I also want to stress very strongly that the purpose of this book is by no means to "bash" Muslims in any way. While the premise and the points of this book are indeed a strong charge against the religion of Islam, this should not be interpreted in any way as therefore being an attack against Muslim individuals. Like any other religion, Islam is not monolithic and not all Muslims believe or agree with everything that is contained in this book. This point cannot be stressed enough. Many Muslims are very wonderful and peaceful people. We must never categorize anyone according to the particular group that they belong to but rather we need to get to know people personally, one individual at a time. As such, because of the frightening and rather disturbing information about Islam that this book contains, I strongly encourage you at the outset to spend some time in prayer and ask God to protect you from any negative feelings, fears or prejudices that the human heart is so prone to, and instead to touch your heart with His heart for Muslims. Perhaps you will, like myself, fall in love with these who God so eagerly desires to adorn with redemption, transformation and His beautiful garments of salvation. And if you are a Muslim, I pray along with you, that through the ancient prophecies analyzed in these pages, truth would become manifest and that God will guide you to the straight path.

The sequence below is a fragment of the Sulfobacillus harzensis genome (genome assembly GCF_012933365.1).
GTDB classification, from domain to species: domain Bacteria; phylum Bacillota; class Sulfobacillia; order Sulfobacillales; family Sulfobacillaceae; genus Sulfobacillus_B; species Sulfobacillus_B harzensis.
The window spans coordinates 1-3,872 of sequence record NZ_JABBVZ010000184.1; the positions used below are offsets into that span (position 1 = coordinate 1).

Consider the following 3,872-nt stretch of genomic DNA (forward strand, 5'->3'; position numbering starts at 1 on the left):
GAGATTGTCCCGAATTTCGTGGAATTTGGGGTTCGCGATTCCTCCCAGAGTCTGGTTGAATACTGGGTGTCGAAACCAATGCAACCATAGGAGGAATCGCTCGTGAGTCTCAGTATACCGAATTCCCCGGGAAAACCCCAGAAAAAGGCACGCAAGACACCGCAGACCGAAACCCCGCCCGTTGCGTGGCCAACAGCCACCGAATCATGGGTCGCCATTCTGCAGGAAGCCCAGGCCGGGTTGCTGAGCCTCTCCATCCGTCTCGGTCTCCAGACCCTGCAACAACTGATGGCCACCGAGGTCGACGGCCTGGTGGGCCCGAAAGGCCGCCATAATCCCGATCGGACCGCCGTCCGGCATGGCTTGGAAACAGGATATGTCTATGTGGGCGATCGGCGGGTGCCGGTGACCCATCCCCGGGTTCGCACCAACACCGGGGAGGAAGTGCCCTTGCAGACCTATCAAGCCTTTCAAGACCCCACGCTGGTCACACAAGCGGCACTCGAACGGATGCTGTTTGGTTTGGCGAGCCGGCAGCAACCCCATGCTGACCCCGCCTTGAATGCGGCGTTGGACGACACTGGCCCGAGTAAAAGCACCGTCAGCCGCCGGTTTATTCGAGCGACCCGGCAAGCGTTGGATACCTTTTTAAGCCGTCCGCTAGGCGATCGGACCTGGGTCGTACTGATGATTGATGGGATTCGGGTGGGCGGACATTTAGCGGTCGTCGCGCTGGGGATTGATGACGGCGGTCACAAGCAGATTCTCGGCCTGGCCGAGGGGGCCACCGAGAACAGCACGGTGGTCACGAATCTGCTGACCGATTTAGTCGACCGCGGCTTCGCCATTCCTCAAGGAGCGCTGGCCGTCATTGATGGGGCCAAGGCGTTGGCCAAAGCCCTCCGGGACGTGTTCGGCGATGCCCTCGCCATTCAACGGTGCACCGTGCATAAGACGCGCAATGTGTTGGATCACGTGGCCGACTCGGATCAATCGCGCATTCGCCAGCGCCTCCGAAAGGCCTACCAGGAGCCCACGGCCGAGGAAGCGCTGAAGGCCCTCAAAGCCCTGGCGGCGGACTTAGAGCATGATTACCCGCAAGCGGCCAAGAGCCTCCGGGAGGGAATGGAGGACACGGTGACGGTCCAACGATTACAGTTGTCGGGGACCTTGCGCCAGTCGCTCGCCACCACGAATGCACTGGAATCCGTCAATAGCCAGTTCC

Notes:

  1. Samuel S. Zwemer, editor Roger S. Greenway, Islam and the Cross: Selections from "The Apostle to Islam", (Phillipsburg, P&R Publishing, 2002), p. 56

© 2009 – 2011, Matt. All rights reserved.